• Fractional Interest Gifts of Art to Museums and Other Charities
  • August 25, 2005 | Author: W. Birch Douglass
  • Law Firm: McGuireWoods LLP - Richmond Office
    1. Reasons for Giving. For various tax and nontax reasons a collector or owner of a work of art may prefer to give a fractional interest in the collection or in a particular work to charity instead of giving 100 percent ownership to charity at one time. Some of these reasons may relate to the collector's desire to implement a long-range plan for the ultimate disposition of a collection while retaining a portion of the ownership, use, and enjoyment. In other situations the motivating factor may be the desire to develop a program of partial gifts over several years designed to match the donor's income tax charitable deduction limitations. See A Guide to Charitable Giving and Charitable Giving Alternatives for more information on charitable giving and a discussion of the income, gift, and estate tax charitable deduction rules.

    2. Attitude of Charities. Museums and other charities encourage fractional giving as a means of cultivating certain potential donors and building collections. Fractional giving can be an incentive for other donors who wish to support a museum and enhance the cultural offerings of the locality. Art dealers may encourage fractional giving as part of the original sale as a means of identifying an ultimate repository for the artist's work.

    3. Increase in Value. Once a fractional interest has been given to a museum, the work of art may increase in value, thereby entitling the donor to a greater deduction the next time a fractional gift is made. The result could be that by the time the donor has given away the entire item, the aggregate charitable deductions may substantially exceed the value of the work of art at the time of the first gift. The tax savings produced by the charitable deductions may generate sufficient cash flow for the donor to make cash gifts to the charity to cover its costs of the fractional ownership arrangement and to fund other worthwhile activities of the charity.

    4. Steps to Take. A fractional interest gift of art entails the following steps, frequently with the assistance of an art strategy advisor in addition to the donor's attorney, the donor's other wealth planning advisors, and the charity's development and curatorial staff:
      • Selection of an appropriate museum, university, or other charity to be the recipient of the gift.
      • Confirmation of a related use by the charity.
      • Determination of the desired income tax charitable deduction and coordination with the donor's income tax planning for the current and succeeding years.
      • Discussion of the details of the co-ownership arrangement with the charity.
      • Consideration of a cash gift to provide funding for the charity's ownership and use.
      • Verification of continued insurance coverage and security arrangements.
      • Execution and delivery of a deed of gift or other gift agreement assigning legal ownership of an undivided fractional interest in the work of art to the charity.
      • Completion of the qualified appraisal for the gifted interest and completion of all required tax forms.
      • Review of the donor's estate plan and updating of art bequests for consistency with the gift agreement.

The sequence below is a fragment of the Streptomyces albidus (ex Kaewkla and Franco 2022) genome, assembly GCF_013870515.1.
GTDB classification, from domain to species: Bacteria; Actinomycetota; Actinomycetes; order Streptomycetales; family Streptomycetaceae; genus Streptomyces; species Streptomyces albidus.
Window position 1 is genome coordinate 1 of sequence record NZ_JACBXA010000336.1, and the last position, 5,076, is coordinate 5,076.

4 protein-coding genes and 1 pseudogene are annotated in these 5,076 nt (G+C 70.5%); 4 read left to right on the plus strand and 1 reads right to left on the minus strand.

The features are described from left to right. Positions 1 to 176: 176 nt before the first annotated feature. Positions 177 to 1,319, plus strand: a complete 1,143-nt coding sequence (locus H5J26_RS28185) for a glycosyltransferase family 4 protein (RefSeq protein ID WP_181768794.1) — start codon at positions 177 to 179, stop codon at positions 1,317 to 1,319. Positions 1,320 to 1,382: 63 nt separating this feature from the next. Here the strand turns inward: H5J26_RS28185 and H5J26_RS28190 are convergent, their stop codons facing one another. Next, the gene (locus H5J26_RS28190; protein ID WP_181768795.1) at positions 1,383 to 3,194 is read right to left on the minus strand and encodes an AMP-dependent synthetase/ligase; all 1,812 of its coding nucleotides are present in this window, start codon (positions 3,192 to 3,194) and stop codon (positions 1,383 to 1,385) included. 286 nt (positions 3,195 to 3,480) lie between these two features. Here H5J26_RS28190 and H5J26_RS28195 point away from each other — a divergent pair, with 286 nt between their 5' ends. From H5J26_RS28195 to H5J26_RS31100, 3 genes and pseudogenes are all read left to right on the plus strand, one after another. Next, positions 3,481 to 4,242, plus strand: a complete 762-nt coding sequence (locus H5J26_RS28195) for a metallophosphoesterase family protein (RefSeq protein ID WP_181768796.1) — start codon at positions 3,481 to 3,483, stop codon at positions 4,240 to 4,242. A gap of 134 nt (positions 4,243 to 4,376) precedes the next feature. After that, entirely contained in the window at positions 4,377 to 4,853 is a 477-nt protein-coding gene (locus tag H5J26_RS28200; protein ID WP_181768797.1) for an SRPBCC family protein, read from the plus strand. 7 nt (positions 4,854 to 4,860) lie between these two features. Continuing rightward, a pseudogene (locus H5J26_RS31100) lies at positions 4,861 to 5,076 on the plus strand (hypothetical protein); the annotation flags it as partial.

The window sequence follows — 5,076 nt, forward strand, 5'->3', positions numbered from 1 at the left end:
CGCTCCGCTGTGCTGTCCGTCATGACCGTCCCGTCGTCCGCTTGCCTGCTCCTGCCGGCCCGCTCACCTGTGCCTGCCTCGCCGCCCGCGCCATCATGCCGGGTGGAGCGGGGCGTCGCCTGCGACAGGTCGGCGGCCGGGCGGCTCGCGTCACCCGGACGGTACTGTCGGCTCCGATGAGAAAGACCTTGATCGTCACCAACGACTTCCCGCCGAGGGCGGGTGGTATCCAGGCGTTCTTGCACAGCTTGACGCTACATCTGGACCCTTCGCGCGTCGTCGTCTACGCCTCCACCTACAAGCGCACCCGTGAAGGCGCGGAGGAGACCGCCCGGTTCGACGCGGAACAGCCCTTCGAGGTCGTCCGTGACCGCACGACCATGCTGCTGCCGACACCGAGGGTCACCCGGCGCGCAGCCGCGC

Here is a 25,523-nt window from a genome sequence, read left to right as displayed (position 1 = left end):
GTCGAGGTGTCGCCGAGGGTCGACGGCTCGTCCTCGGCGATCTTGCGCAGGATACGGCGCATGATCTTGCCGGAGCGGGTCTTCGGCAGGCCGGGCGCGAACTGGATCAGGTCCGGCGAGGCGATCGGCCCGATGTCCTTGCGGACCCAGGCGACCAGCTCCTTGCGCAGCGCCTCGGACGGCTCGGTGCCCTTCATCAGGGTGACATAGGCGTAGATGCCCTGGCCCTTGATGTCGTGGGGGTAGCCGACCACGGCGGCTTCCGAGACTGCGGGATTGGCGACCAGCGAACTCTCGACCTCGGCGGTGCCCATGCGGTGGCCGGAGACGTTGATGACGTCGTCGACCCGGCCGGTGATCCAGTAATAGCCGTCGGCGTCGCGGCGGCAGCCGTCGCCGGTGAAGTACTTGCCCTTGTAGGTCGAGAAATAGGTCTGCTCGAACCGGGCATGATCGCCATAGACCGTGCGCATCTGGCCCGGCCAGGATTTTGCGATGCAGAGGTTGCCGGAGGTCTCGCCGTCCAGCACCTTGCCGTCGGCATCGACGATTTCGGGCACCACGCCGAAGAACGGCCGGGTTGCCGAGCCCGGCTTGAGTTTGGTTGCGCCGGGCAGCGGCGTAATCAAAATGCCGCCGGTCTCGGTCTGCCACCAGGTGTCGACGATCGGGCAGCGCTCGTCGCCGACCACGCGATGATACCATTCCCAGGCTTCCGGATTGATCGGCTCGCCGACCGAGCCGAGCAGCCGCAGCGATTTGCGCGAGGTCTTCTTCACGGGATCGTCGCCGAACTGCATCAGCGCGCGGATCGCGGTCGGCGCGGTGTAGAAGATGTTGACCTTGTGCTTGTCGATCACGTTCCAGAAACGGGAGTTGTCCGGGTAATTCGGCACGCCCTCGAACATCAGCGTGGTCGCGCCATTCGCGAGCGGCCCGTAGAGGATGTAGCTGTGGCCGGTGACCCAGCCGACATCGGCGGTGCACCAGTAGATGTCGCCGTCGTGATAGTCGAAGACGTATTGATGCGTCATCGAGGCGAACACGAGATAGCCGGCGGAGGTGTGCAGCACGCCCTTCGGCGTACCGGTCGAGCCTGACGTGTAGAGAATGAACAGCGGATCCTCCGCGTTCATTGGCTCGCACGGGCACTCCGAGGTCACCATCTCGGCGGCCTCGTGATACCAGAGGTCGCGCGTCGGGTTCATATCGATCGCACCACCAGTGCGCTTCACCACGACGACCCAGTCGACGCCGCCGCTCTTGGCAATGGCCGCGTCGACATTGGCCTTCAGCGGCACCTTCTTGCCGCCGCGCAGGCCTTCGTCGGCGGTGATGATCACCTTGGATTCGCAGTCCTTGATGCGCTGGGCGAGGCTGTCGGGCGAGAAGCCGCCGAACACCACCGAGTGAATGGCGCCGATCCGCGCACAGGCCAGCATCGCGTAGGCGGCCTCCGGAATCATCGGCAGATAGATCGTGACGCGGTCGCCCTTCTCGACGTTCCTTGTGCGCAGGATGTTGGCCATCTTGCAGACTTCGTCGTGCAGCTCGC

• Development of a calendar for sharing possession and use of the work of art.

    5. Ownership Relationship. The gift creates a tenant-in-common ownership arrangement between the charity and the collector.
      • Each is entitled to possess and use the work of art based on the party's proportionate ownership.
      • More than one charity may own a fractional interest in one or more items in the collection.
      • An agreement between the parties details the terms of the co-ownership arrangement.
      • Expenses such as insurance and shipping require special attention.
      • Sales proceeds are shared proportionately based on the actual ownership at the time the work of art is sold.

    6. Terms of Gift. Generally, the following subjects should be addressed in the deed of gift or gift agreement.
      • Responsibility for insurance, security, packing and shipping, condition reports, and curatorial work.
      • Consequences if damage occurs to the collection or item.
      • Nature of any copyright and permission to make and sell copies of the work.
      • Conditions of the gift such as inclusion in special exhibitions.
      • Collaboration over use and exhibitions if two or more charities own an interest or if the donor's remaining interest is to be loaned to another charity.
      • Editorial control over publicity concerning the gift and catalogs that include references to the gifted item or collection.
      • Loans by the donee institution to other institutions.
      • Binding nature of the ultimate gift of the donor's remaining ownership percentage.
      • Gift-over provisions when appropriate.

    7. Tax Rules. To avoid a reduction in the allowable income tax charitable deduction, gifts of tangibles must be for a related use by the charitable organization. Special substantiation, reporting, and appraisal rules apply to gifts of art and collectibles. Contrary to the valuation discount rules that apply to noncharitable gifts, the amount of the charitable deduction for the gift of an undivided fractional interest in a work of art generally equals a corresponding percentage of the full fair market value of the entire property.

    8. Conclusion. Although the art legacy and other nontax reasons for a fractional gift may far outweigh the tax reasons, the process usually begins with a focus on lifetime income tax planning and ends with an estate tax charitable deduction at death.